Do You See What Eye See


May 10, 2012 @ 14:30, Room: 17AB

Chair: Andrew Duchowski, Clemson University, USA
Look & Touch: Gaze-supported Target Acquisition - Paper
Community: design
Contribution & Benefit: Describes and compares interaction techniques for combining gaze and touch input from a handheld for target selection. Can help improving the performance and usability for the interaction with distant displays.
Abstract » While eye tracking has a high potential for fast selection tasks, it is often regarded as error-prone and unnatural, especially for gaze-only interaction. To improve on that, we propose gaze-supported interaction as a more natural and effective way combining a user's gaze with touch input from a handheld device. In particular, we contribute a set of novel and practical gaze-supported selection techniques for distant displays. Designed according to the principle gaze suggests, touch confirms they include an enhanced gaze-directed cursor, local zoom lenses and more elaborated techniques utilizing manual fine positioning of the cursor via touch. In a comprehensive user study with 24 participants, we investigated the potential of these techniques for different target sizes and distances. All novel techniques outperformed a simple gaze-directed cursor and showed individual advantages. In particular those techniques using touch for fine cursor adjustments (MAGIC touch) and for cycling through a list of possible close-to-gaze targets (MAGIC tab) demonstrated a high overall performance and usability.
Gaze-Augmented Think-Aloud as an Aid to Learning - Paper
Community: design
Contribution & Benefit: The efficacy of Gaze-Augmented Think Aloud for teaching visual search strategy to learners is demonstrated empirically. An expert's gaze visualization indicates what to look for and what to avoid.
Abstract » The use of recorded eye movements, or scanpaths, has been demonstrated as an effective visualization for feed-forward visual search training, instruction, and stimulated retrospective think-aloud usability testing. In this paper we show that creation of a scripted or recorded video of an expert's think-aloud session augmented by an animation of their scanpaths can result in an effective aid for learners of visual search. Because the creation of such a video is relatively easy, the benefits-to-cost ratio may potentially be substantial, especially in settings where learned visual scanning strategies are indicators of expertise. We suggest that two such examples are examinations of Chest X-Rays and histological slides. Results are presented where straightforward construction of an instruction video provides measurable benefit to novice as well as experienced learners in the latter context.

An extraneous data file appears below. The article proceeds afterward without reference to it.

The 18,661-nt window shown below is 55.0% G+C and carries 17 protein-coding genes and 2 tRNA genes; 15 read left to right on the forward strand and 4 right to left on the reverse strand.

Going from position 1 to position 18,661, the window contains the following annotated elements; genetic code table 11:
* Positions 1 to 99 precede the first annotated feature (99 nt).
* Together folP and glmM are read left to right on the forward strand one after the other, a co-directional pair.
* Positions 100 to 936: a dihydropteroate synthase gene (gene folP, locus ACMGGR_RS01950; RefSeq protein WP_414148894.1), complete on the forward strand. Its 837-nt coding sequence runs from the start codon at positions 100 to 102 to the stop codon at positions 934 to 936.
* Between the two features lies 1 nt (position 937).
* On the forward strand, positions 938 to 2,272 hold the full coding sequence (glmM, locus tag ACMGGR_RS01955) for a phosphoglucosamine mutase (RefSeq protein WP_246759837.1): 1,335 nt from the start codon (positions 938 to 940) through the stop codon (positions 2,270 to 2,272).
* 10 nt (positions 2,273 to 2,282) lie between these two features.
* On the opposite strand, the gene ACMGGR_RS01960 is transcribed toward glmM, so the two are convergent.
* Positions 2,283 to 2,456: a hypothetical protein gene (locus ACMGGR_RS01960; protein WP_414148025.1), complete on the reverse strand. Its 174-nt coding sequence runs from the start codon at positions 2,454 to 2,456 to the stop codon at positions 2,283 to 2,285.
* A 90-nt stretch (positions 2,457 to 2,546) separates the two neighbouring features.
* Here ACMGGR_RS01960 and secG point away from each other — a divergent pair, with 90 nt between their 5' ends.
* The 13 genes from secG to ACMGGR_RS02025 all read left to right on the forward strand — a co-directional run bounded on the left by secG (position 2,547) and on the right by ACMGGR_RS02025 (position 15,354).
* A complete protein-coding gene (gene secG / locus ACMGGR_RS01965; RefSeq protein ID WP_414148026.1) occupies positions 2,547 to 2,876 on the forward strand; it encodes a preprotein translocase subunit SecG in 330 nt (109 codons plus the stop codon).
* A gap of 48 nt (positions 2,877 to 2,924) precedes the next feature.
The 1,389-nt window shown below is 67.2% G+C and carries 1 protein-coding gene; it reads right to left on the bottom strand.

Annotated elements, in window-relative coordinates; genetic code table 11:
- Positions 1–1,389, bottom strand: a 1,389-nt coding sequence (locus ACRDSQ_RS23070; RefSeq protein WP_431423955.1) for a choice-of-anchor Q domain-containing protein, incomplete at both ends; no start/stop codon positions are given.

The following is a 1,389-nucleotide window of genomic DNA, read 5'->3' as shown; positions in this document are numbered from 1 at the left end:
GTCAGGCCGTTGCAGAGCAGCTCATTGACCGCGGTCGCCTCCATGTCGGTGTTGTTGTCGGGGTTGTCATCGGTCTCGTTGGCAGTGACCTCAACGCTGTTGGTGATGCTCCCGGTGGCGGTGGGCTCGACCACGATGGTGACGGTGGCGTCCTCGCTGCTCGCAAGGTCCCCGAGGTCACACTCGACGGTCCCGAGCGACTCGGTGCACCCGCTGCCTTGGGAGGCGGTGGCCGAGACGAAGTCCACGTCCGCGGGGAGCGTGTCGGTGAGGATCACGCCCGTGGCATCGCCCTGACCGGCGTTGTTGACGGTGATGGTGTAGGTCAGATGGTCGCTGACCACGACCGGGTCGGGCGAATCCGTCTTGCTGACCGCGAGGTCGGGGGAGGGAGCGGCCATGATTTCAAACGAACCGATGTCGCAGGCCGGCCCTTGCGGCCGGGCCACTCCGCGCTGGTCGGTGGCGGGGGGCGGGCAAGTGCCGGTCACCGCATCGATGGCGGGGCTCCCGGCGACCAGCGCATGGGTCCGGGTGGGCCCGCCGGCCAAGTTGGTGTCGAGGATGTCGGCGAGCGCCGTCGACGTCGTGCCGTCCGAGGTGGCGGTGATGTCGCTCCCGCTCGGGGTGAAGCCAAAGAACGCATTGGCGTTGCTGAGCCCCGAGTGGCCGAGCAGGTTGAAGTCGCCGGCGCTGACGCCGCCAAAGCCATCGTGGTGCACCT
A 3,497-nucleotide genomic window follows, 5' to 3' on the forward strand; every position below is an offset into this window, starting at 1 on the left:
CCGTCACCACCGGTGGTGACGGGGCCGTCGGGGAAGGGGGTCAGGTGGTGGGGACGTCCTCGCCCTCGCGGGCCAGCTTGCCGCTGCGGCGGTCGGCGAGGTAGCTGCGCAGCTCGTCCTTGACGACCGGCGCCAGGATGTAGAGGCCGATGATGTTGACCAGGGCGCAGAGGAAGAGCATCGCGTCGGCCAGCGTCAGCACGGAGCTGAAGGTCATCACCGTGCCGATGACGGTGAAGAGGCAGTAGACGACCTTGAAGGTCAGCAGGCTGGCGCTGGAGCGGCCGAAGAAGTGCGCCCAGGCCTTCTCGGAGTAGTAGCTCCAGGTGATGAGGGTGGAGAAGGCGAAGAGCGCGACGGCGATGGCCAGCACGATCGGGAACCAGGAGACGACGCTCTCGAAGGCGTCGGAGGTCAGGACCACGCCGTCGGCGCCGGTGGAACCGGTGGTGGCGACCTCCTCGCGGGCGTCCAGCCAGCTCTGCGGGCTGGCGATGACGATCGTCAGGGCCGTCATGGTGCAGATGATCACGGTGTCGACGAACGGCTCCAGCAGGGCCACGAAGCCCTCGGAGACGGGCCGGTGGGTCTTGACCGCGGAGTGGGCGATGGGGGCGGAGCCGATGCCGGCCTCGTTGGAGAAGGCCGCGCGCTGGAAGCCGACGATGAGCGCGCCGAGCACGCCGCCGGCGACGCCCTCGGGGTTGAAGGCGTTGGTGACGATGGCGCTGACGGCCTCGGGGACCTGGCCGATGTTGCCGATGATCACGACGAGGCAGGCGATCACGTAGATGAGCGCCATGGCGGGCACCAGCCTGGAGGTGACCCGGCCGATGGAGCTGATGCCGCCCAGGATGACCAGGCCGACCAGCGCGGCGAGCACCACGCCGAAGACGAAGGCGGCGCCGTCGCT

An Exploratory Study of Eye Typing Fundamentals: Dwell Time, Text Entry Rate, Errors, and Workload - Paper
Contribution & Benefit: Presents a study of experienced users of eye typing and a detailed comparison of various metrics for analyzing their performance. Suggests a new metric for estimating expert performance.
Abstract » Although eye typing (typing on an on-screen keyboard via one's eyes as they are tracked by an eye tracker) has been studied for more than three decades now, we still know relatively little about it from the users' point of view. Standard metrics such as words per minute and keystrokes per character yield information only about the effectiveness of the technology and the interaction techniques developed for eye typing. We conducted an extensive study with almost five hours of eye typing per participant and report on extended qualitative and quantitative analysis of the relationship of dwell time, text entry rate, errors made, and workload experienced by the participants. The analysis method is comprehensive and stresses the need to consider different metrics in unison. The results highlight the importance of catering for individual differences and lead to suggestions for improvements in the interface.
Increasing the Security of Gaze-Based Cued-Recall Graphical Passwords Using Saliency Masks - Paper
Contribution & Benefit: Describes a gaze-based authentication scheme that uses saliency maps to mask image areas that most likely attract visual attention. Can significantly increase the security of gaze-based graphical passwords.
Abstract » With computers being used ever more ubiquitously in situations where privacy is important, secure user authentication is a central requirement. Gaze-based graphical passwords are a particularly promising means for shoulder-surfing-resistant authentication, but selecting secure passwords remains challenging. In this paper, we present a novel gaze-based authentication scheme that makes use of cued-recall graphical passwords on a single image. In order to increase password security, our approach uses a computational model of visual attention to mask those areas of the image that are most likely to attract visual attention. We create a realistic threat model for attacks that may occur in public settings, such as filming the user's interaction while drawing money from an ATM. Based on a 12-participant user study, we show that our approach is significantly more secure than a standard image-based authentication and gaze-based 4-digit PIN entry.